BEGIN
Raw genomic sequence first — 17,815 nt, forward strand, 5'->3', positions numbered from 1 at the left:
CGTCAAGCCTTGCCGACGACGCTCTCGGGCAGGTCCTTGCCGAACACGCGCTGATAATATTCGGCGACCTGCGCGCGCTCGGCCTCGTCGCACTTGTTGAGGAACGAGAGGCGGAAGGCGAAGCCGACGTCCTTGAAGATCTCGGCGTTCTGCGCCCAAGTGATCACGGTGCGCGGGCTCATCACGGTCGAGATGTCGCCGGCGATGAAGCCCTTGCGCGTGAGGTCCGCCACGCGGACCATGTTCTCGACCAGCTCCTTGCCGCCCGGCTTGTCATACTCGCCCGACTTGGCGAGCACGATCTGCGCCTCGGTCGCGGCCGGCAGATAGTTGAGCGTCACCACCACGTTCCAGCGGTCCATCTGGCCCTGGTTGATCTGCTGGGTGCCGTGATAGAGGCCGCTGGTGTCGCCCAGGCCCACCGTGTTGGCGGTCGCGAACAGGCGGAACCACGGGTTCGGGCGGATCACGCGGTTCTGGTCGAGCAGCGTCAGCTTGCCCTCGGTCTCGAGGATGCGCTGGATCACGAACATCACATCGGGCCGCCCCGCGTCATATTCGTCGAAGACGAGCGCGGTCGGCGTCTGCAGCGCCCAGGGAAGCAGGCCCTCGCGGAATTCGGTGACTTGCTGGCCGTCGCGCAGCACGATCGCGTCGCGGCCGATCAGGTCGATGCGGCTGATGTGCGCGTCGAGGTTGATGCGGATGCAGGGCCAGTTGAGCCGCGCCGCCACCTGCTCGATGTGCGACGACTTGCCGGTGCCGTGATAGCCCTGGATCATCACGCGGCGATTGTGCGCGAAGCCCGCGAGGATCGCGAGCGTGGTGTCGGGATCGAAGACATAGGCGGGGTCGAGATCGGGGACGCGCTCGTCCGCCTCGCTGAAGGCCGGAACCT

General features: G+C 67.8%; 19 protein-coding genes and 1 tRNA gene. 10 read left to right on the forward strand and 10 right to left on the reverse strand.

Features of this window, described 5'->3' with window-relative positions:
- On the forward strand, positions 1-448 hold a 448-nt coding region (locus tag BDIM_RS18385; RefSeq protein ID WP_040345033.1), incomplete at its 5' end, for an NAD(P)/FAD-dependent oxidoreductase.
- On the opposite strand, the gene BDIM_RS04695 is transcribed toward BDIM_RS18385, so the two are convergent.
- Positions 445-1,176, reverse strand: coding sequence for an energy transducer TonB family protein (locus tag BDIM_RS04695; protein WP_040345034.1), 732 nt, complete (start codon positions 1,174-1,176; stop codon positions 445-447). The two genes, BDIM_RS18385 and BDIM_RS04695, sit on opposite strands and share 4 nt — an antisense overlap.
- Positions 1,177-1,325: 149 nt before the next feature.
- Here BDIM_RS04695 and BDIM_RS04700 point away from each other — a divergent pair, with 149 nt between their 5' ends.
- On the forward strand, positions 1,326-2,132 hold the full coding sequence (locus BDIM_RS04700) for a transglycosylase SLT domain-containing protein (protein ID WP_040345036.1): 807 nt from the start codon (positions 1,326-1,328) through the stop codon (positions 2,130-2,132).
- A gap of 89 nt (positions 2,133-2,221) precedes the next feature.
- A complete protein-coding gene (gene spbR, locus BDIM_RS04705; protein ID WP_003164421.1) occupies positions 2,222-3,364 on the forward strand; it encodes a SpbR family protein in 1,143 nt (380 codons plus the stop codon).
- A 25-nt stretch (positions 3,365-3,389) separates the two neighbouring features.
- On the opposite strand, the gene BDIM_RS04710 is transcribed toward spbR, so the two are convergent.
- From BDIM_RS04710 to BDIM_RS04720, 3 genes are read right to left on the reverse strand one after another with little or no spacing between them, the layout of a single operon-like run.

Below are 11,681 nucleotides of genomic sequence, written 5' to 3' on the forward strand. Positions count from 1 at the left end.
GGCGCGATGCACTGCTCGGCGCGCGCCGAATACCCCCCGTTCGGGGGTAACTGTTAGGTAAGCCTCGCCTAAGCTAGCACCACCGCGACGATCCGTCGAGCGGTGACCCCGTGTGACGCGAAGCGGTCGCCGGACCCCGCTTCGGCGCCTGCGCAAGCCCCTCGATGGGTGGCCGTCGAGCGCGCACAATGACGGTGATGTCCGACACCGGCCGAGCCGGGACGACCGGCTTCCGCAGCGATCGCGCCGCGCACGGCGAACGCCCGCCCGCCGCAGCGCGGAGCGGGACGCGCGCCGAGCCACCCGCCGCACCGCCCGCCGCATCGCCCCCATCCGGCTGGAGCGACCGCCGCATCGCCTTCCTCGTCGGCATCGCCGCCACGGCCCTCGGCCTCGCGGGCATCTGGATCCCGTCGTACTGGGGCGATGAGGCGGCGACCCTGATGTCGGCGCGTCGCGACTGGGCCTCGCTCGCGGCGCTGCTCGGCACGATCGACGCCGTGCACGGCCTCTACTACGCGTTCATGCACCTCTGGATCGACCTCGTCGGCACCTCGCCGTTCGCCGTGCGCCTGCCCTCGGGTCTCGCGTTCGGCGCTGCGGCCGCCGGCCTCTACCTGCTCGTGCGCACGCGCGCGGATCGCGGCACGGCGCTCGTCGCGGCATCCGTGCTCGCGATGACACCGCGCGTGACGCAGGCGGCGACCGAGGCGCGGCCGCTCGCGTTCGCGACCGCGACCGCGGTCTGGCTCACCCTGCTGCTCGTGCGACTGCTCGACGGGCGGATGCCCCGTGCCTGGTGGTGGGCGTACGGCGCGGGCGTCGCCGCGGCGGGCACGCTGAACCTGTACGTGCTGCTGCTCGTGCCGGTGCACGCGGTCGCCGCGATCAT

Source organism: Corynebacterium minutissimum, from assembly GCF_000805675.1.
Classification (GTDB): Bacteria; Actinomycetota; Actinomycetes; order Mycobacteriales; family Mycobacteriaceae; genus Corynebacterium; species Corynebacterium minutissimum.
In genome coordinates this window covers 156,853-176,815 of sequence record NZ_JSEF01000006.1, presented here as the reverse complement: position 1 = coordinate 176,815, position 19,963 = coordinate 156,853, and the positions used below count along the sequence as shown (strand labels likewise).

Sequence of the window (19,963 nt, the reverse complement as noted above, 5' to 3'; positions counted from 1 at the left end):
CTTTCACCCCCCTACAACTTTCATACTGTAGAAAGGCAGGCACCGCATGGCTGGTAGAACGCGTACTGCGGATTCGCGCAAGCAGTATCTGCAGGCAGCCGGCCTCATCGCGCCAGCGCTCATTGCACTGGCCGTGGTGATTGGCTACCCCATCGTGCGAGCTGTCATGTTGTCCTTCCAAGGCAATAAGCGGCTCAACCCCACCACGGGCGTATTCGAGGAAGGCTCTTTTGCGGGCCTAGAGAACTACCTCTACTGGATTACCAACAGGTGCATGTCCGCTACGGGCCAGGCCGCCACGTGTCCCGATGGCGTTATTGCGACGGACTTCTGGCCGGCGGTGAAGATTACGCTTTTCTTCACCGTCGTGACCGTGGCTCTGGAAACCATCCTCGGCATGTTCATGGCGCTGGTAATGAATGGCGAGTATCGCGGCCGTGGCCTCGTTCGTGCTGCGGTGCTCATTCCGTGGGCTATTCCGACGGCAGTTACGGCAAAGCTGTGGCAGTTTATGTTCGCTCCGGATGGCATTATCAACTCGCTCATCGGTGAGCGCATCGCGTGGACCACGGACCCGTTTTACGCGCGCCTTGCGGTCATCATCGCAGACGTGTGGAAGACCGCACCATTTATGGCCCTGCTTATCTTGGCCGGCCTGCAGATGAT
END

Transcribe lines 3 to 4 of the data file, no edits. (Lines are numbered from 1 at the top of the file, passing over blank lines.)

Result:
General features: G+C 67.8%; 19 protein-coding genes and 1 tRNA gene. 10 read left to right on the forward strand and 10 right to left on the reverse strand.

Features of this window, described 5'->3' with window-relative positions: